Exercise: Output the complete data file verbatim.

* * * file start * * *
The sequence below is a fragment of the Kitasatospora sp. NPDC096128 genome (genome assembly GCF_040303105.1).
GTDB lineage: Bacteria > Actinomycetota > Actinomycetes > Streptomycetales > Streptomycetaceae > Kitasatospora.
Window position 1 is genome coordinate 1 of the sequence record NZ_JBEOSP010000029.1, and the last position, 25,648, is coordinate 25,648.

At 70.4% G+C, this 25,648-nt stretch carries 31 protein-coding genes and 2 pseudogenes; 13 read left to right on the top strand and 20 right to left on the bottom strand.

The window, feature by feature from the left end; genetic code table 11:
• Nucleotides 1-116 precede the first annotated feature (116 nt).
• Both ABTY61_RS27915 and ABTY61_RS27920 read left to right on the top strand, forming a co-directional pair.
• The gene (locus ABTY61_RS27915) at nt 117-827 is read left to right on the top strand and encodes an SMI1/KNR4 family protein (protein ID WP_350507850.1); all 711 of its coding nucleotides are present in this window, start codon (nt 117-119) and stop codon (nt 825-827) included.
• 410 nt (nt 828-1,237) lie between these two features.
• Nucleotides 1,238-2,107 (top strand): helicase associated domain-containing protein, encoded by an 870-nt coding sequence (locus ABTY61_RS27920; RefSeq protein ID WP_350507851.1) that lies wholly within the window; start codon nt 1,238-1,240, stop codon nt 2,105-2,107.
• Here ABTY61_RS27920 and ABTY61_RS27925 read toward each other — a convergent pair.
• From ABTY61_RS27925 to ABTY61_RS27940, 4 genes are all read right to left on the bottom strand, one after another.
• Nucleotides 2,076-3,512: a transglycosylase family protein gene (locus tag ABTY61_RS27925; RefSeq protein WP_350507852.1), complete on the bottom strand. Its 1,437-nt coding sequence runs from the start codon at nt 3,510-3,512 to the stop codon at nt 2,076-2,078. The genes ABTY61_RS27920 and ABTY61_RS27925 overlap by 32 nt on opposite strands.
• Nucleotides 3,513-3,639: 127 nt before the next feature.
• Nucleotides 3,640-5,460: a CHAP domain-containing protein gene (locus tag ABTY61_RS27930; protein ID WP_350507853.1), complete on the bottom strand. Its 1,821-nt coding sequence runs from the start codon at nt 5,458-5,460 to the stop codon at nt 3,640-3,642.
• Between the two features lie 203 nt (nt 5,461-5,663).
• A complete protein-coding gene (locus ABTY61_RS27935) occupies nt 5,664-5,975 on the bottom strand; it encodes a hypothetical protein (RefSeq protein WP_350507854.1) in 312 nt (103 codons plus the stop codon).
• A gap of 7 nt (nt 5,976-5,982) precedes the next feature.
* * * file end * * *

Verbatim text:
The sequence below is a fragment of the Kitasatospora sp. NPDC096128 genome (genome assembly GCF_040303105.1).
GTDB lineage: Bacteria > Actinomycetota > Actinomycetes > Streptomycetales > Streptomycetaceae > Kitasatospora.
Window position 1 is genome coordinate 1 of the sequence record NZ_JBEOSP010000029.1, and the last position, 25,648, is coordinate 25,648.

At 70.4% G+C, this 25,648-nt stretch carries 31 protein-coding genes and 2 pseudogenes; 13 read left to right on the top strand and 20 right to left on the bottom strand.

The window, feature by feature from the left end; genetic code table 11:
• Nucleotides 1-116 precede the first annotated feature (116 nt).
• Both ABTY61_RS27915 and ABTY61_RS27920 read left to right on the top strand, forming a co-directional pair.
• The gene (locus ABTY61_RS27915) at nt 117-827 is read left to right on the top strand and encodes an SMI1/KNR4 family protein (protein ID WP_350507850.1); all 711 of its coding nucleotides are present in this window, start codon (nt 117-119) and stop codon (nt 825-827) included.
• 410 nt (nt 828-1,237) lie between these two features.
• Nucleotides 1,238-2,107 (top strand): helicase associated domain-containing protein, encoded by an 870-nt coding sequence (locus ABTY61_RS27920; RefSeq protein ID WP_350507851.1) that lies wholly within the window; start codon nt 1,238-1,240, stop codon nt 2,105-2,107.
• Here ABTY61_RS27920 and ABTY61_RS27925 read toward each other — a convergent pair.
• From ABTY61_RS27925 to ABTY61_RS27940, 4 genes are all read right to left on the bottom strand, one after another.
• Nucleotides 2,076-3,512: a transglycosylase family protein gene (locus tag ABTY61_RS27925; RefSeq protein WP_350507852.1), complete on the bottom strand. Its 1,437-nt coding sequence runs from the start codon at nt 3,510-3,512 to the stop codon at nt 2,076-2,078. The genes ABTY61_RS27920 and ABTY61_RS27925 overlap by 32 nt on opposite strands.
• Nucleotides 3,513-3,639: 127 nt before the next feature.
• Nucleotides 3,640-5,460: a CHAP domain-containing protein gene (locus tag ABTY61_RS27930; protein ID WP_350507853.1), complete on the bottom strand. Its 1,821-nt coding sequence runs from the start codon at nt 5,458-5,460 to the stop codon at nt 3,640-3,642.
• Between the two features lie 203 nt (nt 5,461-5,663).
• A complete protein-coding gene (locus ABTY61_RS27935) occupies nt 5,664-5,975 on the bottom strand; it encodes a hypothetical protein (RefSeq protein WP_350507854.1) in 312 nt (103 codons plus the stop codon).
• A gap of 7 nt (nt 5,976-5,982) precedes the next feature.